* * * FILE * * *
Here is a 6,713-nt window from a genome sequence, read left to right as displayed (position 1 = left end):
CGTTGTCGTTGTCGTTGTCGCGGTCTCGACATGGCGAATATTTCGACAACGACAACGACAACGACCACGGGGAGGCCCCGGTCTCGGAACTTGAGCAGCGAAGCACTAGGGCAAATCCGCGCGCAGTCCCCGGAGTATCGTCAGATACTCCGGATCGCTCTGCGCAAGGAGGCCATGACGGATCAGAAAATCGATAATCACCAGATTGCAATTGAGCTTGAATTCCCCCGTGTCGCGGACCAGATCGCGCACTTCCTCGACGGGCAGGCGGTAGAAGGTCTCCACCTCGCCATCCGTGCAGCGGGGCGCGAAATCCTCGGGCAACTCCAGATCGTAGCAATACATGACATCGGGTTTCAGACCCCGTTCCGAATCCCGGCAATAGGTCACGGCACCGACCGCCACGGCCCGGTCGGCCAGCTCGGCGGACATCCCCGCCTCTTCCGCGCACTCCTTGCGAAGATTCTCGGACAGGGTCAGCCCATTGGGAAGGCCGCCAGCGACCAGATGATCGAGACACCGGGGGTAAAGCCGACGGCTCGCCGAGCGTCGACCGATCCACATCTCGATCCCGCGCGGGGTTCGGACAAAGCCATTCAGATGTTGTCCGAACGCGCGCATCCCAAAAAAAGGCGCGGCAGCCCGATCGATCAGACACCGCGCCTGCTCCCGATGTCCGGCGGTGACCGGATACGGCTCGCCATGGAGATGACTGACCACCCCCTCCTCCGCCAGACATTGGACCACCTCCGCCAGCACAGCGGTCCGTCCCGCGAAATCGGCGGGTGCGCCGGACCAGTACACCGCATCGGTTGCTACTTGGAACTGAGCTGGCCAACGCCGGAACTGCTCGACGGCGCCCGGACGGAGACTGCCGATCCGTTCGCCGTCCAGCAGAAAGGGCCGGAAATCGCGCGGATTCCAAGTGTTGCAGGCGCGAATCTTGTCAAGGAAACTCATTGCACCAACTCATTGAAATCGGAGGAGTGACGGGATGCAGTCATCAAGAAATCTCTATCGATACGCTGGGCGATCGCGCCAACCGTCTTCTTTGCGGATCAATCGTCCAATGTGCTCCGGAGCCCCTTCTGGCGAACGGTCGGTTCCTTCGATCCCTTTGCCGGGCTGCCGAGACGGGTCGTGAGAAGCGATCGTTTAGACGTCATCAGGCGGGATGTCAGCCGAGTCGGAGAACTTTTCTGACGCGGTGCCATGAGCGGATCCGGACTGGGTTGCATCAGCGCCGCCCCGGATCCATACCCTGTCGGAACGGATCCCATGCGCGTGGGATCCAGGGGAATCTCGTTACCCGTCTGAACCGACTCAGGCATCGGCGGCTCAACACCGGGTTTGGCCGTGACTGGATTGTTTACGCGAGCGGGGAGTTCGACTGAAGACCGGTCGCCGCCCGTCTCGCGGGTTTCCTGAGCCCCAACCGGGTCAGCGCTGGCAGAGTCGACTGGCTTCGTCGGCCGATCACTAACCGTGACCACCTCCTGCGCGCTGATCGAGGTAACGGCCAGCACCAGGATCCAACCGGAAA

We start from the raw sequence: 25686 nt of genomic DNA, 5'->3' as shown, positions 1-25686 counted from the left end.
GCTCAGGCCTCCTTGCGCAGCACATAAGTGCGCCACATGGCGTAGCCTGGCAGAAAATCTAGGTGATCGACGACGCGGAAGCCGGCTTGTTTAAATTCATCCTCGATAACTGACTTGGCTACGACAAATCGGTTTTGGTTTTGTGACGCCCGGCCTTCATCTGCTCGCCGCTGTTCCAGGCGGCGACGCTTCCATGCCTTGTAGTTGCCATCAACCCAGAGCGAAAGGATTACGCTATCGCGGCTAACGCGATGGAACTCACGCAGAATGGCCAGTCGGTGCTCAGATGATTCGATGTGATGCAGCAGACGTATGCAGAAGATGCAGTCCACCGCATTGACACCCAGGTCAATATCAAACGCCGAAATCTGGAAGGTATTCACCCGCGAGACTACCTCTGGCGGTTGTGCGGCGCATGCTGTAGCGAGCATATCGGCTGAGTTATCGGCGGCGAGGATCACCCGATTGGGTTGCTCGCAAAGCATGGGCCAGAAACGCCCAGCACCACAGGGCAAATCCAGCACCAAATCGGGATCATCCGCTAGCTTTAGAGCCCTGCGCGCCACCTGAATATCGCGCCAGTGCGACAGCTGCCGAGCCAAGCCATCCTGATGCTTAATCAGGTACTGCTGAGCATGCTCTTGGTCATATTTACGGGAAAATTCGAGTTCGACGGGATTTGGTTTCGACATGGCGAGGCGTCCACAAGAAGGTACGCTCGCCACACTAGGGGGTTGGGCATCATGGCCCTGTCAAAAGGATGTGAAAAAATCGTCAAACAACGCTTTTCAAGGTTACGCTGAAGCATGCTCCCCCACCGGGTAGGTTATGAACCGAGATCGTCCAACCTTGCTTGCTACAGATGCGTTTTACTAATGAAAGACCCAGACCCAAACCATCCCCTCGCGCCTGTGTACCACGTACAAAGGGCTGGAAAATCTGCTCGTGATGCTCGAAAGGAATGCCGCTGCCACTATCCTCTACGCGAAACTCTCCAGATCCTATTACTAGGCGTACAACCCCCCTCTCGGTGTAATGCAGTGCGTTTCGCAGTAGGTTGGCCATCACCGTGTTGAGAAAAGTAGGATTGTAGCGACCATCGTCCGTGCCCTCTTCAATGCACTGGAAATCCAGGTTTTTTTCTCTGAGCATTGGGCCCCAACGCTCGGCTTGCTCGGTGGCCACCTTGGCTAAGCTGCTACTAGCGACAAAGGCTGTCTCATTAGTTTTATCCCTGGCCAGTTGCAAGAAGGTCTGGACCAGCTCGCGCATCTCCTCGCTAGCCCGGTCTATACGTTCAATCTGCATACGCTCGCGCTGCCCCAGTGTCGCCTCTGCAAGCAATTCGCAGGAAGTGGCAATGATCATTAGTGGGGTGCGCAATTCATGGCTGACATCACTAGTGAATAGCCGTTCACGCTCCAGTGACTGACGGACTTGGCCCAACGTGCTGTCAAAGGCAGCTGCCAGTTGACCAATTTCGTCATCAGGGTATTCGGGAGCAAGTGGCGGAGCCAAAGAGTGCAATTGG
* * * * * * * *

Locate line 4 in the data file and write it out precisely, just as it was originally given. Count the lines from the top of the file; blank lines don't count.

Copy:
GCTCAGGCCTCCTTGCGCAGCACATAAGTGCGCCACATGGCGTAGCCTGGCAGAAAATCTAGGTGATCGACGACGCGGAAGCCGGCTTGTTTAAATTCATCCTCGATAACTGACTTGGCTACGACAAATCGGTTTTGGTTTTGTGACGCCCGGCCTTCATCTGCTCGCCGCTGTTCCAGGCGGCGACGCTTCCATGCCTTGTAGTTGCCATCAACCCAGAGCGAAAGGATTACGCTATCGCGGCTAACGCGATGGAACTCACGCAGAATGGCCAGTCGGTGCTCAGATGATTCGATGTGATGCAGCAGACGTATGCAGAAGATGCAGTCCACCGCATTGACACCCAGGTCAATATCAAACGCCGAAATCTGGAAGGTATTCACCCGCGAGACTACCTCTGGCGGTTGTGCGGCGCATGCTGTAGCGAGCATATCGGCTGAGTTATCGGCGGCGAGGATCACCCGATTGGGTTGCTCGCAAAGCATGGGCCAGAAACGCCCAGCACCACAGGGCAAATCCAGCACCAAATCGGGATCATCCGCTAGCTTTAGAGCCCTGCGCGCCACCTGAATATCGCGCCAGTGCGACAGCTGCCGAGCCAAGCCATCCTGATGCTTAATCAGGTACTGCTGAGCATGCTCTTGGTCATATTTACGGGAAAATTCGAGTTCGACGGGATTTGGTTTCGACATGGCGAGGCGTCCACAAGAAGGTACGCTCGCCACACTAGGGGGTTGGGCATCATGGCCCTGTCAAAAGGATGTGAAAAAATCGTCAAACAACGCTTTTCAAGGTTACGCTGAAGCATGCTCCCCCACCGGGTAGGTTATGAACCGAGATCGTCCAACCTTGCTTGCTACAGATGCGTTTTACTAATGAAAGACCCAGACCCAAACCATCCCCTCGCGCCTGTGTACCACGTACAAAGGGCTGGAAAATCTGCTCGTGATGCTCGAAAGGAATGCCGCTGCCACTATCCTCTACGCGAAACTCTCCAGATCCTATTACTAGGCGTACAACCCCCCTCTCGGTGTAATGCAGTGCGTTTCGCAGTAGGTTGGCCATCACCGTGTTGAGAAAAGTAGGATTGTAGCGACCATCGTCCGTGCCCTCTTCAATGCACTGGAAATCCAGGTTTTTTTCTCTGAGCATTGGGCCCCAACGCTCGGCTTGCTCGGTGGCCACCTTGGCTAAGCTGCTACTAGCGACAAAGGCTGTCTCATTAGTTTTATCCCTGGCCAGTTGCAAGAAGGTCTGGACCAGCTCGCGCATCTCCTCGCTAGCCCGGTCTATACGTTCAATCTGCATACGCTCGCGCTGCCCCAGTGTCGCCTCTGCAAGCAATTCGCAGGAAGTGGCAATGATCATTAGTGGGGTGCGCAATTCATGGCTGACATCACTAGTGAATAGCCGTTCACGCTCCAGTGACTGACGGACTTGGCCCAACGTGCTGTCAAAGGCAGCTGCCAGTTGACCAATTTCGTCATCAGGGTATTCGGGAGCAAGTGGCGGAGCCAAAGAGTGCAATTGG